The Trouble with Poetry, by Billy Collins
So it’s Tuesday. How about a Poetry Tuesday, just for old time’s sake?
I’ve had this collection of poetry on my shelves for a couple of years. I’ve loved Billy Collins since undergrad, when I found out about his Poetry 180 project. I pulled The Trouble with Poetry off of the shelf and put it by my bed in June when I resolved to read one poem a night. (Until then I never noticed that my copy is signed!) If I do say so myself, I have done pretty well with my resolution. I found it to be an enjoyable way to end the day.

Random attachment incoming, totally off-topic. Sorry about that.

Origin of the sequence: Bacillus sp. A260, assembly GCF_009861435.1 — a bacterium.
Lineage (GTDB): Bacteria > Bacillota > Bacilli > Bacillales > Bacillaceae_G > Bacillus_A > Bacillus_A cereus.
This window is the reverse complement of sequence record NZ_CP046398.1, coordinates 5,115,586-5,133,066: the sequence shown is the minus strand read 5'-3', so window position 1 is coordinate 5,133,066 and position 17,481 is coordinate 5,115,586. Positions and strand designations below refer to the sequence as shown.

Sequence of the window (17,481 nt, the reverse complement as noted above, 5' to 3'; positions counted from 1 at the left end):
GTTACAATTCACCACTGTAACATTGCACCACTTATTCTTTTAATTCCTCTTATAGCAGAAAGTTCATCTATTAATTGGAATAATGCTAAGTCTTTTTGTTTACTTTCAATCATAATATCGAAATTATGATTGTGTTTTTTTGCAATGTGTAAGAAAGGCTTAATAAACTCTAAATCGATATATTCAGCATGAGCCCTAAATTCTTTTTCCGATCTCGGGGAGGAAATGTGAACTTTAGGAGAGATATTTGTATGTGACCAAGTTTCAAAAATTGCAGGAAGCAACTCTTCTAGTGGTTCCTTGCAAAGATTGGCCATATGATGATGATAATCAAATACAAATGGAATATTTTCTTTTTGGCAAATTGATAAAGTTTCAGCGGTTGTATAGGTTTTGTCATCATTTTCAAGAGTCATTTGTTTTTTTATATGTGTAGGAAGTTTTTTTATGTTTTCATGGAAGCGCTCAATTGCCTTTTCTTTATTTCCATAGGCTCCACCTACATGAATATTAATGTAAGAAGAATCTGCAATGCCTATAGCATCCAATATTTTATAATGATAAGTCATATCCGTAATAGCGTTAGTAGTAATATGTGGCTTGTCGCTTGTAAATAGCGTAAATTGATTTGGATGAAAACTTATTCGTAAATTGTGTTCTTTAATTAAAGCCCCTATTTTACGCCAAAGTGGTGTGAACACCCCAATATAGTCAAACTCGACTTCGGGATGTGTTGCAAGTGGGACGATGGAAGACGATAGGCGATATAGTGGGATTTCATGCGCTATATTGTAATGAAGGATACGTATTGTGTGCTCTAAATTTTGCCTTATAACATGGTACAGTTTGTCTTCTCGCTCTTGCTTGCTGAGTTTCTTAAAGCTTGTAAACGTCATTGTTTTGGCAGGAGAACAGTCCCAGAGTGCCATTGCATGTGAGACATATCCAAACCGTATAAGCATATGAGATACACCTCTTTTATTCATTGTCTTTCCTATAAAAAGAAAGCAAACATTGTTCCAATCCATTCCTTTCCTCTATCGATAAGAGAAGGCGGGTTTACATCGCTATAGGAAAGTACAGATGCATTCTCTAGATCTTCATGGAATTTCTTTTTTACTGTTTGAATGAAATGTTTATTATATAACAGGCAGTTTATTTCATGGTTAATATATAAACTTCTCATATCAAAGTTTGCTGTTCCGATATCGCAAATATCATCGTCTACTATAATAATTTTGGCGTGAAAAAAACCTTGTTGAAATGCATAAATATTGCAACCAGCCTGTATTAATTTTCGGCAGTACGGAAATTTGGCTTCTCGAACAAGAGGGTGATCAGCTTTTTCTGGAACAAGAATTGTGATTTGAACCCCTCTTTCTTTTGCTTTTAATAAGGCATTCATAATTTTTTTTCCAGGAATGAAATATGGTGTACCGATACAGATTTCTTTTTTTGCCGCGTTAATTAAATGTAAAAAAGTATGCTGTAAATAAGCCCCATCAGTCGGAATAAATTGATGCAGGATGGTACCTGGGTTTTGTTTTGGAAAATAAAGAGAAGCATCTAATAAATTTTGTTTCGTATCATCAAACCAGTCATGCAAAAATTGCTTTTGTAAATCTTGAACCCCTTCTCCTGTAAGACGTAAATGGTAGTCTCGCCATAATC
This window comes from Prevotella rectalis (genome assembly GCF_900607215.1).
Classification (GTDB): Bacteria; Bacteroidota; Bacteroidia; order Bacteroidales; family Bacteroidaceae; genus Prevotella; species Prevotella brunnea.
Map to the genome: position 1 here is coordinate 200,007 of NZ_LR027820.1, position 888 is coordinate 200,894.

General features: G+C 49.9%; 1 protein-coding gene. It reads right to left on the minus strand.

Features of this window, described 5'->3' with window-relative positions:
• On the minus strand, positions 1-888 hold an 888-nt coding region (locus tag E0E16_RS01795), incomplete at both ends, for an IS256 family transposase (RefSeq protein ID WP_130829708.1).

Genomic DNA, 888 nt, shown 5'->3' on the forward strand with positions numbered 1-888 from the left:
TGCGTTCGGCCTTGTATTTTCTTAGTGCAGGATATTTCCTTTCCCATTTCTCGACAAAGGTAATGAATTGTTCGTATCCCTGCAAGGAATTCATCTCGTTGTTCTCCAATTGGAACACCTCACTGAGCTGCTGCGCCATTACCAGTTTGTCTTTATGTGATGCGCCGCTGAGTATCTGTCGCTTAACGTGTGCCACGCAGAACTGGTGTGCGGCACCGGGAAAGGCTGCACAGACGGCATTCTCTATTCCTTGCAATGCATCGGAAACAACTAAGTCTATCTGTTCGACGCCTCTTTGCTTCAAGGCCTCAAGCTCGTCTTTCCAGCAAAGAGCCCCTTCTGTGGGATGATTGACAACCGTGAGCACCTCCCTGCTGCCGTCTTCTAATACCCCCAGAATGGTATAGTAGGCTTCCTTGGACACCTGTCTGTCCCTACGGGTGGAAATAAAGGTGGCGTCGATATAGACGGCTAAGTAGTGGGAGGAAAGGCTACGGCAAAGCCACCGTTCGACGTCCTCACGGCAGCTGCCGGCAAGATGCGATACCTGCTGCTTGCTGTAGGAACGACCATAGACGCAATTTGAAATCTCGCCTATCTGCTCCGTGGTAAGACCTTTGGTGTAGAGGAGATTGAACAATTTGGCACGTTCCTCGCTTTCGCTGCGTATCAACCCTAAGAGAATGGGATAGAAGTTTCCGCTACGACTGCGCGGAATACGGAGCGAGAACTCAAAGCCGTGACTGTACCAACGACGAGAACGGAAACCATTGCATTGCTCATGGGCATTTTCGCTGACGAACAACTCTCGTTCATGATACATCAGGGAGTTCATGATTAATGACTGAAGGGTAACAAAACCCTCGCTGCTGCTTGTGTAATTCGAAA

I also found this collection to be delightful. My two favorite poems in the collection were “Flock” and “The Flying Notebook.” The major underlying theme was writing and poetic thought. The title poem is the second-to-last in the collection and laments:
The trouble with poetry is
that it encourages the writing of more poetry . . . .
And how will it ever end?
unless the day finally arrives
when we have compared everything in the world
to everything else in the world.
Collins makes dozens of delightful comparisons within his poems. All of Collins’s poetry is written in free verse, which means no rhyming, and all of the language is very readable and almost conversational. Collins does an amazing job at evoking feelings and creating scenes with approachable language. I would recommend this to even the casual reader of poetry.
The Trouble with Poetry, by Billy Collins [rating:4]